As a consequence, the greater proportion of modern naval warfare technology stems from the research and problem solving conducted by the staff of the Admiralty  Research Laboratory, Teddington over the period 1921 to 1977. For example, some of this work enabled major advances in submarine stealth, weapons and sonar. These advances included streamlining, machinery noise reduction, faster and quieter Pump-Jet propulsion, and Towed Array long-range Surveillance (passive) sonar. Certain aspects of these work areas remain highly classified!

Site Expansion

ARL underwent two expansions in the Teddington area.
In 1939 further Crown land within Bushy Park was acquired for a new laboratory block, officially named "Centre Block" it became known as 'Fire Control', and beyond it was built the 'Orlit Hut'. In 1945 ARL acquired a site in Bushy Park known as Upper Lodge that had been used by the Air Ministry during WWII. See menu for further details.

What happened to ARL

In 1977-8 the majority of the underwater acoustics work was transferred to Portland, Dorset. This move came in the wake of a renaming of the establishment to "Admiralty Marine Technology Establishment [ARL]", later just: "AMTE Teddington".

The main site in Queens Road was closed in 1988 and by then what was formerly ARL was simply: "Admiralty Research Establishment (ARE) Teddington".

With the formation (in 1991) of the tri-services Defence Research Agency, the remaining former ARL site at Upper Lodge became "DRA Teddington", only to be closed on Christmas Eve 1993 bringing to a complete end 72 years of ground-breaking scientific research that was of immense benefit to the Royal Navy.

At midday on 23rd Dec 1993 Pipe Major John Haynes (77th Highlanders), RN Piping Society, and former Site Manager piped the last staff from Upper Lodge. Site Manager Brian Moses and Head Patrolman George Bullen locked the gates. For the record, John piped "The Lament For The Dead".

‘Perhaps the most important thing we had achieved had been to help in preventing another world war' - from the journal of Alec Mitchell, final Director of the Admiralty Research Laboratory, and Hydrodynamist that led the development of Pump-jet Propulsion.


About this website

A view shared by most ex-colleagues of mine from ARL days, was that ARL, with its progressive asset-stripping, rundown and closure commencing in 1977, had all but been forgotten! Of particular concern was the distortion of history by those (who ought to know better or at least check the facts) consulted and writing about Naval R & D and wrongly attributing ARL research to others e.g. HMUDE / AUWE. Consequently,  in 2005, with knowledge acquired as a member of ARL's Submarine Detection Group from Oct 1963 to Dec 1973...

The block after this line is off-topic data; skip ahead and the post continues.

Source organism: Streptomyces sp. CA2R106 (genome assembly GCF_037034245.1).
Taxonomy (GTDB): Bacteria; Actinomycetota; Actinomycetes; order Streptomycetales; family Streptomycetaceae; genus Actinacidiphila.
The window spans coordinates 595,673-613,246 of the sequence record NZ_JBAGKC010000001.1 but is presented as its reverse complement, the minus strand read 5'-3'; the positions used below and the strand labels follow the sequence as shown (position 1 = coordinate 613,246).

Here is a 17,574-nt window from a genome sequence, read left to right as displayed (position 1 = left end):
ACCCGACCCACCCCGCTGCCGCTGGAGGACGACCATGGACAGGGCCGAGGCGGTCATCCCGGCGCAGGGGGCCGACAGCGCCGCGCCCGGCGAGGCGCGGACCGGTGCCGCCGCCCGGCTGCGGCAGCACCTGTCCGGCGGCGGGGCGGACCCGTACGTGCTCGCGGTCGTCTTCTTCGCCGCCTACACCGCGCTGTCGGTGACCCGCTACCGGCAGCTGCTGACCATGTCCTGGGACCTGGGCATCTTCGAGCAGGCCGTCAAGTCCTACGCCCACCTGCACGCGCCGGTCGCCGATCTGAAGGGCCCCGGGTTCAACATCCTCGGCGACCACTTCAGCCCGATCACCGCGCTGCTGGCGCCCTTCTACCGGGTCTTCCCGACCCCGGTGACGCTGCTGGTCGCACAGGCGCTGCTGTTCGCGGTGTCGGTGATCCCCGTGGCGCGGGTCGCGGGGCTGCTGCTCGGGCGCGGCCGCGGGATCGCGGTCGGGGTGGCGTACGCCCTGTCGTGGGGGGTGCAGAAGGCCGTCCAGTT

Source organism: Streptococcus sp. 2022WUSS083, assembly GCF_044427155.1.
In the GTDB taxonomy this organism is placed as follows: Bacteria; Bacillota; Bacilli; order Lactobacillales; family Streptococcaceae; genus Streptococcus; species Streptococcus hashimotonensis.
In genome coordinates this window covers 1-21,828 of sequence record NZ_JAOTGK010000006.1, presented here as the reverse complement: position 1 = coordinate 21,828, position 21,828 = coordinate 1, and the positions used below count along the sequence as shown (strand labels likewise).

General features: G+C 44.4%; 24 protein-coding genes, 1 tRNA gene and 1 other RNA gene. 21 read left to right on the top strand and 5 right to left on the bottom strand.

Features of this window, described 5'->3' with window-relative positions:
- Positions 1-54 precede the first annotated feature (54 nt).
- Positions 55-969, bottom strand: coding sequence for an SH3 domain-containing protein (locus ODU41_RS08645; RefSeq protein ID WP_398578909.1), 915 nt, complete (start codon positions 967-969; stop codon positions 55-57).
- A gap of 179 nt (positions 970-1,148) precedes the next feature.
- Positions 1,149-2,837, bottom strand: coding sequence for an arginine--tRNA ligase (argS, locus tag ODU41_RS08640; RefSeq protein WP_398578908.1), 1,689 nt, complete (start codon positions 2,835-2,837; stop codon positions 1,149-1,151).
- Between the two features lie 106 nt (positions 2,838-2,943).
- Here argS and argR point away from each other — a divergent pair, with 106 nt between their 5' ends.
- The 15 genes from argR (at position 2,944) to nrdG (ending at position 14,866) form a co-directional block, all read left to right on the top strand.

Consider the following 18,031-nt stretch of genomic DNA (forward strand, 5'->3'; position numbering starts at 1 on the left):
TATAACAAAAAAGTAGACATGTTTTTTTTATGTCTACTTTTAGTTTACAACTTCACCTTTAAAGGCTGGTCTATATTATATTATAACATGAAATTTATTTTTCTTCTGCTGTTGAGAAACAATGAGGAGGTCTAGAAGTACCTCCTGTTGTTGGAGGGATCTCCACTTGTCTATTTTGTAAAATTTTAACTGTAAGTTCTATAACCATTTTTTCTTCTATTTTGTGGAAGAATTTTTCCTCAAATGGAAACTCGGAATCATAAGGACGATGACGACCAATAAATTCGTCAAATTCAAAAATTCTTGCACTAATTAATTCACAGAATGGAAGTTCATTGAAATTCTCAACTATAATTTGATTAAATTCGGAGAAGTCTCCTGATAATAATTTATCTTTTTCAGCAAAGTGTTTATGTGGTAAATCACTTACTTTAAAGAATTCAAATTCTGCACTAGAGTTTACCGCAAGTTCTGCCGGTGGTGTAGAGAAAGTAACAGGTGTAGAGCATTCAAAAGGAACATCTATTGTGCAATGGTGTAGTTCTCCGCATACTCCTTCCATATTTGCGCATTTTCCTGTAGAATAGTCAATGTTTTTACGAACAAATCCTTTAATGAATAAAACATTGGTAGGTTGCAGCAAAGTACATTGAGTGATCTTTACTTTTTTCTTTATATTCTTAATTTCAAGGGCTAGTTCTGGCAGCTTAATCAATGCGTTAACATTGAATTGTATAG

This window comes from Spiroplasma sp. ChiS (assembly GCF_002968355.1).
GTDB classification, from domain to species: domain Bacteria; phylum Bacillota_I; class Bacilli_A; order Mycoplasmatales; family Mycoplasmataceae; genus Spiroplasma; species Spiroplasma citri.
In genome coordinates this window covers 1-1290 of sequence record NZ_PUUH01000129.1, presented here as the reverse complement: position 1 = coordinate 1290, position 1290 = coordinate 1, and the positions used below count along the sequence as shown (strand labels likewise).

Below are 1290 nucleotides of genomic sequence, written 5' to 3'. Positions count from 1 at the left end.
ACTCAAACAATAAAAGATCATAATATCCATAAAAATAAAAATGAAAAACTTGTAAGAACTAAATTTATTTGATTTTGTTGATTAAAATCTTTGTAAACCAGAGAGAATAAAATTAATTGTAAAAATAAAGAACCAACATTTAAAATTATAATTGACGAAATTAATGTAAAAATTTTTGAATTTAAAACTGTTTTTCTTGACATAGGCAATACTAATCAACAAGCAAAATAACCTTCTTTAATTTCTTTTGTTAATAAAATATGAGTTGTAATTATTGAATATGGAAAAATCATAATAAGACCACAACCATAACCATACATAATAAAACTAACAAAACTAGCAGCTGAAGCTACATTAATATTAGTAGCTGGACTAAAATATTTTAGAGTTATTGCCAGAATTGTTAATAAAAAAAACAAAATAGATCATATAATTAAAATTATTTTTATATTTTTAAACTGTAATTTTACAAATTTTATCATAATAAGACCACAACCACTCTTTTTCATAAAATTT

... I commenced documenting the achievements of ARL staff, primarily so that they may have the recognition they so rightly deserve.

Every effort has been taken to ensure the information on this website is as accurate as possible. However, any amendment, comment or suggestion will be gratefully received.

I would like to record here my thanks to all who have provided information to date.

Nigel Godsell
Royal Naval Scientific Service: Scientific Officer


These ARL webpages are formatted for display with a resolution of 1024 x 768 pixels minimum and are compatible with most modern browsers, Microsoft Edge, Google Chrome, etc. The webpages use some very basic JavaScript for information display and navigation purposes that is totally benign. If using an early version of Microsoft Internet Explorer (MSIE) check that Javascript is enabled.

Windows 10 Mail Users using the Message Form for contact, should check their Junk folder for the reply!


1st February 2021: Work is underway to complete the webpages. This is a time-consuming and somewhat continuing process as new information is acquired on an almost daily basis.

Last update: February 2021

Recent Events

Additional information plaques for Bushy Park

Updated ARL monument at Upper Lodge - photo: Bill Swan, Assistant Park Manager

Yours truly admiring the finished result of many months of collaboration with Bill Swan - photo taken in The Stockyard by Keith Strickland.

For details see Site contents >> 'Monuments'